My first ever arrest was a drink driver actually. I was out on a routine patrol and saw a vehicle with no lights on, so pulled it over. When we breathalysed the driver we found he was over the limit.

Drink driving is the thing that annoys me the most as there is just no need for it at all. That first arrest is what started me on my journey into the Roads Policing Unit really.

It’s not until you take a drink driver into custody that the reality of what they have done hits them because they know it’s wrong. A drink driving conviction can ruin your life. I know that if I can’t drive, I can’t work, and if I can’t work, I won’t be able to pay my bills and I’ll lose my home. So I don’t do it.

People think: ‘I know my limits’. But it’s really not that simple.

One memorable pursuit I was involved with was at 5mph through Luton. The driver was doing the same loop of two roundabouts, and was so drunk they didn’t realise that we were behind them, even though our lights and sirens were on.

Christmas is a peak time for us; the parties and events carry on throughout the whole of December. I want people to enjoy themselves, but please, if you are going to have a drink, get a taxi home. It really is not worth the risk to your life, and to other people’s lives.

I’ve dealt with a few people who have still been drunk the morning after. One driver was arrested early in the morning on the motorway, after bouncing off the central reservation three times. Just because you have stopped drinking in the early hours of the morning does not mean you are ok to drive a few hours later.

People wonder why we would do this as volunteers, but I know I am making a difference. Whether that is arresting a drink driver and getting them off the roads, or waving at kids and brightening up their day. The younger ones generally love the cars, so we always give them a wave.

We’re so privileged to work in the RPU alongside regular officers who are dedicated to keeping people safe, and also help us progress in our roles. We are only volunteering with them for a few days a month, but they see the same things day in, day out and we both have a huge amount of respect for what they do.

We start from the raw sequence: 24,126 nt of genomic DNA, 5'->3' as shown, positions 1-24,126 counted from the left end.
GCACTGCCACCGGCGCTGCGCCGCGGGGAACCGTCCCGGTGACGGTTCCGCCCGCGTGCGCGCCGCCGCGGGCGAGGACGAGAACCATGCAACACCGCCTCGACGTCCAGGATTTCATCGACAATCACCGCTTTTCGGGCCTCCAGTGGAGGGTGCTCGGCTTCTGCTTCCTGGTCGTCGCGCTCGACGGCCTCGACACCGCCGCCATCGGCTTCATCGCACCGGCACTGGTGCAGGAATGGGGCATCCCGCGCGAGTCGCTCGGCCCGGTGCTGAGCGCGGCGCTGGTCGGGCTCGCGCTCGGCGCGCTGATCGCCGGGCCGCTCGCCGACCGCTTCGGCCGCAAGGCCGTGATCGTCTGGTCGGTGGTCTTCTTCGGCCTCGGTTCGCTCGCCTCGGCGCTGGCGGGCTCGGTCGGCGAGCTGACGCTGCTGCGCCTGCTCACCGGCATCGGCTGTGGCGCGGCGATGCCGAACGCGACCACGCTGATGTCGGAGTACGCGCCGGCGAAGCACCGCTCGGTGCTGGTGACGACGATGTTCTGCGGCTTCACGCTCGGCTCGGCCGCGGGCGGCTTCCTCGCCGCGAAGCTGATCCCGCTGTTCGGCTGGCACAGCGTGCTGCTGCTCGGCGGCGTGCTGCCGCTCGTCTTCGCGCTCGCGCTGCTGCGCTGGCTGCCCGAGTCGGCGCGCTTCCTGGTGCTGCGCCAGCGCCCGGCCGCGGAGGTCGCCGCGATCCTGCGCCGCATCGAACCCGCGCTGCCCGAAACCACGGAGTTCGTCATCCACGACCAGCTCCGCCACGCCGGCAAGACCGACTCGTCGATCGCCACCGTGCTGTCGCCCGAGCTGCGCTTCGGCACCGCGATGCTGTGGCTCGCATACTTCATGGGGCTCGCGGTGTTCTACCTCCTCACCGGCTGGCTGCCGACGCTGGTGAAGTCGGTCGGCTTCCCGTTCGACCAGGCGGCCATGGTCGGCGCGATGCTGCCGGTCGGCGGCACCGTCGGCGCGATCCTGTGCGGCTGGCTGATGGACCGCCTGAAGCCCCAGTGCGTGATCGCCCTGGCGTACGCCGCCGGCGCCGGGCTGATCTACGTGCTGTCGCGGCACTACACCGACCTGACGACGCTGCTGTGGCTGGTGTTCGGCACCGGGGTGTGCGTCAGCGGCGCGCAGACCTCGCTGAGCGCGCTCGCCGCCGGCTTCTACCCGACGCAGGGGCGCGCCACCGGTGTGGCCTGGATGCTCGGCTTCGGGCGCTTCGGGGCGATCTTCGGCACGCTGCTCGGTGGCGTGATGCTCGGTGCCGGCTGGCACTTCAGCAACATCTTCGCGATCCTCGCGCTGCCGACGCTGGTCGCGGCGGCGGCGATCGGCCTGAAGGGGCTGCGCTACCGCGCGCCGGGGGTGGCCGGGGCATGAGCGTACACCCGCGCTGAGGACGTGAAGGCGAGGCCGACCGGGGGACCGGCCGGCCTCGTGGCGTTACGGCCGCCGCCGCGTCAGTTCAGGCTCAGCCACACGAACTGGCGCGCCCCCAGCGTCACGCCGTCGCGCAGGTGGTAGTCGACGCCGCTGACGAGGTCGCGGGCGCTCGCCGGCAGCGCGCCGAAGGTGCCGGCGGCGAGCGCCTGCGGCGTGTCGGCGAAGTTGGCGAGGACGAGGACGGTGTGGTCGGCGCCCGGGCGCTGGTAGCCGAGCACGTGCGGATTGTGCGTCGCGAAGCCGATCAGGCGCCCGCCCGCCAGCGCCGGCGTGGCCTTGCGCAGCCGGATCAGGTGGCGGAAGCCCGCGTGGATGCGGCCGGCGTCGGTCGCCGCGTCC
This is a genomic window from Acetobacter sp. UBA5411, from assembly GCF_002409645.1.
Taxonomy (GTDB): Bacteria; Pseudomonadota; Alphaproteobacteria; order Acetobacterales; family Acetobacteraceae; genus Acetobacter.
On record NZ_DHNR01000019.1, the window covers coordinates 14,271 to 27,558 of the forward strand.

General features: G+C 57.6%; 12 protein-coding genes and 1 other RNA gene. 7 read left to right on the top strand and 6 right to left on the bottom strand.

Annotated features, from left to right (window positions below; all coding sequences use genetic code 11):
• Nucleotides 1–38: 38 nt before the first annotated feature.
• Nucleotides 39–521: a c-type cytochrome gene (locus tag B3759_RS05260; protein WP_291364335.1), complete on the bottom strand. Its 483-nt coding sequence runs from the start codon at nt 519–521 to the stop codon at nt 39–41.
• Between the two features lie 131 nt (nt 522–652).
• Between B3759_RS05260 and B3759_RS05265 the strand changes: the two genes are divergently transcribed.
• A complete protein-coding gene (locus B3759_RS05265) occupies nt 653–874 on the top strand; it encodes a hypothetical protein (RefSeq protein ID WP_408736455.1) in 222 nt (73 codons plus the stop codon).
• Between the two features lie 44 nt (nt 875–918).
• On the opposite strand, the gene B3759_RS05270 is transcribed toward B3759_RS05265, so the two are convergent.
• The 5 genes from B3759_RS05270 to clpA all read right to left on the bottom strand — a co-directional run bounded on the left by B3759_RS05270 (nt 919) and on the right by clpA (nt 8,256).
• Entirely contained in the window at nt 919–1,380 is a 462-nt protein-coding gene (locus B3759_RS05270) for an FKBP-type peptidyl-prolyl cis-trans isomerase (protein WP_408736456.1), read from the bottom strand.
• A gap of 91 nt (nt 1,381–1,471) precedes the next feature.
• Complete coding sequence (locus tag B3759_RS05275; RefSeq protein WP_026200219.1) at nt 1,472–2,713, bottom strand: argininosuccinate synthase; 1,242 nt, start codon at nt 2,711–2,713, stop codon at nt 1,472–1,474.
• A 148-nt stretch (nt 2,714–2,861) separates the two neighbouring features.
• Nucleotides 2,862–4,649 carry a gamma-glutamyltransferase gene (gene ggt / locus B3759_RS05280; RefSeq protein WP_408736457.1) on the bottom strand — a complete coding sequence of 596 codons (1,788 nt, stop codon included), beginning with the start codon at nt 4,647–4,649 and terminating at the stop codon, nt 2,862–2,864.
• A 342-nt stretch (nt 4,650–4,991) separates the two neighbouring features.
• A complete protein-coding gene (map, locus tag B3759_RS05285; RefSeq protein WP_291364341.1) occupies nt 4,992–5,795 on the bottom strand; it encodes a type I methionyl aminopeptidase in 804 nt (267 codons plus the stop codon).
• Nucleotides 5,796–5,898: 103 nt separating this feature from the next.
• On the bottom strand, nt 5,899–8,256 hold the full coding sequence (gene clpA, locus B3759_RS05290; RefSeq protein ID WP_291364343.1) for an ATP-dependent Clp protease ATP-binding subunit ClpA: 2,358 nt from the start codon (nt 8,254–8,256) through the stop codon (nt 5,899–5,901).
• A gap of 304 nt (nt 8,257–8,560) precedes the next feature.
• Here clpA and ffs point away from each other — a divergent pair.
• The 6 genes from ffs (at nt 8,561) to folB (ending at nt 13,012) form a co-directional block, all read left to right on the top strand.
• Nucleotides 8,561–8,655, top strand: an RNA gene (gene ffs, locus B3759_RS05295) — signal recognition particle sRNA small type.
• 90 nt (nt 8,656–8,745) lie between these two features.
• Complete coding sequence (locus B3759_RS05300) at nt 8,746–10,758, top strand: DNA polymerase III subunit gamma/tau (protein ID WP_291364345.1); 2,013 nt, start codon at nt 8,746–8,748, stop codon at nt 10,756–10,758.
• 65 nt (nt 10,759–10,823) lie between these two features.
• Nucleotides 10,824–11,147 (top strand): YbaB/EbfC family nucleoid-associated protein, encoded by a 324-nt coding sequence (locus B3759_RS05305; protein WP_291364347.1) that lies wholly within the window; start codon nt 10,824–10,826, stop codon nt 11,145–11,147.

Each year more than 230 people in the UK are involved in fatal collisions after consuming alcohol. The Beds, Cambs and Herts Road Policing Unit will be out in force throughout December targeting those driving while under the influence of alcohol.  For more information, click here.

One thought on ““If people had seen what I have seen, they wouldn’t drink and drive.”

  1. lesbar1385 24 March, 2017 / 3:38 pm

    As a long retired Bedfordshire traffic cop and Sergeant Accident Investigator I have attended literally hundreds of fatal road accidents throughout my service very many occurring in the early days of the M1 Motorway when there was no speed limits, crash barriers, lighting or any advance warning signs I was one of the first officers to patrol the motorway when it opened in 1959 we were frequently dealing with collisions involving 200 plus vehicles resulting in many deaths and injuries. Long before the introduction of the breathalyser there was no way to determine whether or not alcohol was a factor. Les Barker